However, be that as it may, your last paragraph is an excellent sum of the problem.

      • Martin, our experience is different ’tis all.

        West Belfast and the Greater Shankill experiences the highest levels of
        unemployment, poverty and other forms of disadvantage in Northern
        Ireland. It is a reality that seven of the ten most deprived locations in Northern Ireland
        are situated in the West Belfast and Greater Shankill area.

        Poor social
        and environmental living conditions have a major impact on health and
        people living in the West Belfast and Greater Shankill areas are five times as likely as those in employment to report their health as
        not good.

        These realities where created with the loss of industry in the area that had provided mass employment and which was never replaced. Those who lost their jobs where never provided with skill sets to evolve to other employment so beginning the first generation of those out of work long term which has now evolved through other generations creating a social benefits class.

        Add to that the reality that 468 of those killed in troubles where in this small space of a few square miles along with a sitting MP who did absolutely nothing for 22 years and yep it is a primary cause to ‘them & us’.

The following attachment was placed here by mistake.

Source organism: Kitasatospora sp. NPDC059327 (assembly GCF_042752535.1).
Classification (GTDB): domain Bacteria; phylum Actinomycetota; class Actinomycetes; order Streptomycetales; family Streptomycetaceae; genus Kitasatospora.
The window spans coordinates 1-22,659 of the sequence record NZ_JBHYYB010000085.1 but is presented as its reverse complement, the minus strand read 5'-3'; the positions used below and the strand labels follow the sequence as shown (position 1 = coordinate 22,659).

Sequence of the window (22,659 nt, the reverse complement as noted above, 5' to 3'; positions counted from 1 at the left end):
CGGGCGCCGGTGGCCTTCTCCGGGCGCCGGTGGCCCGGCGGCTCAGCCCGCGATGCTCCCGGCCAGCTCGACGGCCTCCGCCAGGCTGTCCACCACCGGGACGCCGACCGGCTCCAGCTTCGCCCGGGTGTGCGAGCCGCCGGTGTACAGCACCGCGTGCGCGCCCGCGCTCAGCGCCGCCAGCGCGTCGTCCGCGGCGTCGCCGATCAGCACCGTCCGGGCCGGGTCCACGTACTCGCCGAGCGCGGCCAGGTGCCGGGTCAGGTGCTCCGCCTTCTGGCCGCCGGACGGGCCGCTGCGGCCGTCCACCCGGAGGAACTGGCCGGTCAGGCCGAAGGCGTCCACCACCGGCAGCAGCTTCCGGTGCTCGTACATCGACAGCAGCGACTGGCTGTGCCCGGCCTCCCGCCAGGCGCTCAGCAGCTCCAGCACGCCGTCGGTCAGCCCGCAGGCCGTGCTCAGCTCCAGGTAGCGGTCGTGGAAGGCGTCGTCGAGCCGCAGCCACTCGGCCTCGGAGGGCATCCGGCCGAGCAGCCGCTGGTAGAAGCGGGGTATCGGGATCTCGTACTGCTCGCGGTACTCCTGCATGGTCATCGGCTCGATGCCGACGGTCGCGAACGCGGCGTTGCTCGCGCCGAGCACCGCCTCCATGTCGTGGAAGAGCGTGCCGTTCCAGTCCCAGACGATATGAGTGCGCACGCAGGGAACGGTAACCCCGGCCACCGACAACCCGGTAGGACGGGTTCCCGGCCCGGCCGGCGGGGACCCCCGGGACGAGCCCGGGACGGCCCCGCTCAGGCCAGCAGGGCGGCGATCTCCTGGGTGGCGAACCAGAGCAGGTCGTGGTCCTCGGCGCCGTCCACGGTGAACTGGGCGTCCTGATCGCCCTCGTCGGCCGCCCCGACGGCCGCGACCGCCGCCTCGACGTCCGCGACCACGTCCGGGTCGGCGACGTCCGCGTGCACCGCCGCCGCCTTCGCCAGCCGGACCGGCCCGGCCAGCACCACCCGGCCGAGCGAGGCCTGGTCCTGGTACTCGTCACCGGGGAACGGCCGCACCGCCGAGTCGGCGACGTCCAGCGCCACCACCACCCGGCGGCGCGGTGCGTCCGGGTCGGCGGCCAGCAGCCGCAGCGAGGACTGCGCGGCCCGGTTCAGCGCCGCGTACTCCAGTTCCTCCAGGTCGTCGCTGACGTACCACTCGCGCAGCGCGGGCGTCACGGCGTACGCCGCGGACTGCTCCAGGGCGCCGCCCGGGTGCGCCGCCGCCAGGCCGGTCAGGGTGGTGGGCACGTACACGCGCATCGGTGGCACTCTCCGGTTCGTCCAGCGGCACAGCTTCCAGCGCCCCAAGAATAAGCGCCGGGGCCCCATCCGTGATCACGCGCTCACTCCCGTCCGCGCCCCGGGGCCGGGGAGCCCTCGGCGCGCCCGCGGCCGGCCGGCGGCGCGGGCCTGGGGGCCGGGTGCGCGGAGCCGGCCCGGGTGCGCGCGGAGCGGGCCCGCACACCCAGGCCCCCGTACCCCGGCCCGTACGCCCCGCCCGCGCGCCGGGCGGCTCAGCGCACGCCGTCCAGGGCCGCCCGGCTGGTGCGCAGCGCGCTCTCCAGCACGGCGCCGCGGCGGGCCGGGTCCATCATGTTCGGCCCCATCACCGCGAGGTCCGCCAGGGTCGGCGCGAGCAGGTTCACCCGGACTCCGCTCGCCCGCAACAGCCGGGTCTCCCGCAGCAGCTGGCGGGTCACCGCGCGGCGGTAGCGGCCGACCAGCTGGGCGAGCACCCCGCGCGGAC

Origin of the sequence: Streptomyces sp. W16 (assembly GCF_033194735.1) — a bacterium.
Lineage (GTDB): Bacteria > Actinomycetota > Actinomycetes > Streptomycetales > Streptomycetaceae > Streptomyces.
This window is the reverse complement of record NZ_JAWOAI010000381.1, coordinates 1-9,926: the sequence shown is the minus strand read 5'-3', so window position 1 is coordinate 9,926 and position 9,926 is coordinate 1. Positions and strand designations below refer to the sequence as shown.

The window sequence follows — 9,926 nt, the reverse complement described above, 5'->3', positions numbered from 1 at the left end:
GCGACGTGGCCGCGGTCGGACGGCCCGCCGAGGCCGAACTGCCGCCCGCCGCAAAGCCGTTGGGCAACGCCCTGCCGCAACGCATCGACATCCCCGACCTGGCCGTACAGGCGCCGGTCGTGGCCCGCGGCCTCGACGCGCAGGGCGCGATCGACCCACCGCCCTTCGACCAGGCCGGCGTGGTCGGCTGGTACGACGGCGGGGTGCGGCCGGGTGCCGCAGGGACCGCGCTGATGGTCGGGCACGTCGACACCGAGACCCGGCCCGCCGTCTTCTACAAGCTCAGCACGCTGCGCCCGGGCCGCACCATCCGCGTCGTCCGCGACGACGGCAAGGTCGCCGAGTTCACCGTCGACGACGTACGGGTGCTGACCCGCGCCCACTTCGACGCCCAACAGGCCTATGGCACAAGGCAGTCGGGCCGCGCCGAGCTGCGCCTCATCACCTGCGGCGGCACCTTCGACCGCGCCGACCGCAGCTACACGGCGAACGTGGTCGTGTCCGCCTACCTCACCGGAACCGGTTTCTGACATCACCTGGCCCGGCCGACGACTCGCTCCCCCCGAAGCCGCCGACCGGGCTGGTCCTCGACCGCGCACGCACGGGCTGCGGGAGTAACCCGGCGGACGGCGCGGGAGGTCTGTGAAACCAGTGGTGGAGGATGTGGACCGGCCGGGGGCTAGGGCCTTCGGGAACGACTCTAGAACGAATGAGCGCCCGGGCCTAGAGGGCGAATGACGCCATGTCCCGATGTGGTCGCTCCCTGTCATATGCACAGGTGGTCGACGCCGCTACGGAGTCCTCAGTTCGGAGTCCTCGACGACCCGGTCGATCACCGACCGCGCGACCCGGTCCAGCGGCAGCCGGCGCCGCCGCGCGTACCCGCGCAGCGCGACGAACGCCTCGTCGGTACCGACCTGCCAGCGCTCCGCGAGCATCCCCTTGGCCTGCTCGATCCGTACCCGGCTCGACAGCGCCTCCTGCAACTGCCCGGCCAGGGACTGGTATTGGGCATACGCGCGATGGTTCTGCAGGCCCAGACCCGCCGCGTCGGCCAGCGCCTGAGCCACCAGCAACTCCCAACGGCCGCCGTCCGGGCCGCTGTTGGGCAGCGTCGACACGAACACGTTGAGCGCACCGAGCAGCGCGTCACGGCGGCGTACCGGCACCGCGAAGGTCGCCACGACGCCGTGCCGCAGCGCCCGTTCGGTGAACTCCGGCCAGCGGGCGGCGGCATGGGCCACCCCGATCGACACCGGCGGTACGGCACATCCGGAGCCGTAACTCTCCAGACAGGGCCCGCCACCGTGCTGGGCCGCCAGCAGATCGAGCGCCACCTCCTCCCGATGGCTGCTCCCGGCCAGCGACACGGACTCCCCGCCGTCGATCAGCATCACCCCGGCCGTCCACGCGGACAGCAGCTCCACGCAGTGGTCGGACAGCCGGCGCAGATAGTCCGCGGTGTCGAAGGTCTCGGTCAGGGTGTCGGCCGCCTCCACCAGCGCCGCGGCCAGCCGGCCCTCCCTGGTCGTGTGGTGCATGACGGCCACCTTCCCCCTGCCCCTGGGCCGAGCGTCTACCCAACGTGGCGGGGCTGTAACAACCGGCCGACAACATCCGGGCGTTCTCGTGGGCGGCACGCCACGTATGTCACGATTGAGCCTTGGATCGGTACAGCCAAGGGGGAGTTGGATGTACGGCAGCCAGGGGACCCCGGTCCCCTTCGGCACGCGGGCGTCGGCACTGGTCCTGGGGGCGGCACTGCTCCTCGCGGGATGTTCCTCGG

Of course there was sectarianism pre the loss of industry – I’d go as far as to suggest that sectarian attitudes where nurtured in work places where ‘Unionist Lords’ employed the ‘fodder’.

        I also don’t doubt that some of the cyber-warriors, today, are employed or have business concerns but the vast majority are disenfranchised because they have no academic or professional opportunity and have lost hope with nothing to cling to but ‘culture’.

        • PS.
          I must add that when I state ‘West Belfast’ I include all of West Belfast. It doesn’t matter what side of the peace line people are born on: the unemployment & social deprivation is the same on the Falls as it is on the Woodvale.

          The difference is that Sinn Fein work for their working class electoral base and provide a community service whereas on the other side of the peace wall there has been no such ground truth engagement …. as I’ve stated a sitting MP for almost 22 years who did ‘zilch’

          • Thanks Glen. As I reflected I did think there is a great degree of difference between say Ballymena, Coleraine estates, maybe even N’Ards and the (unique?) context of W Belfast.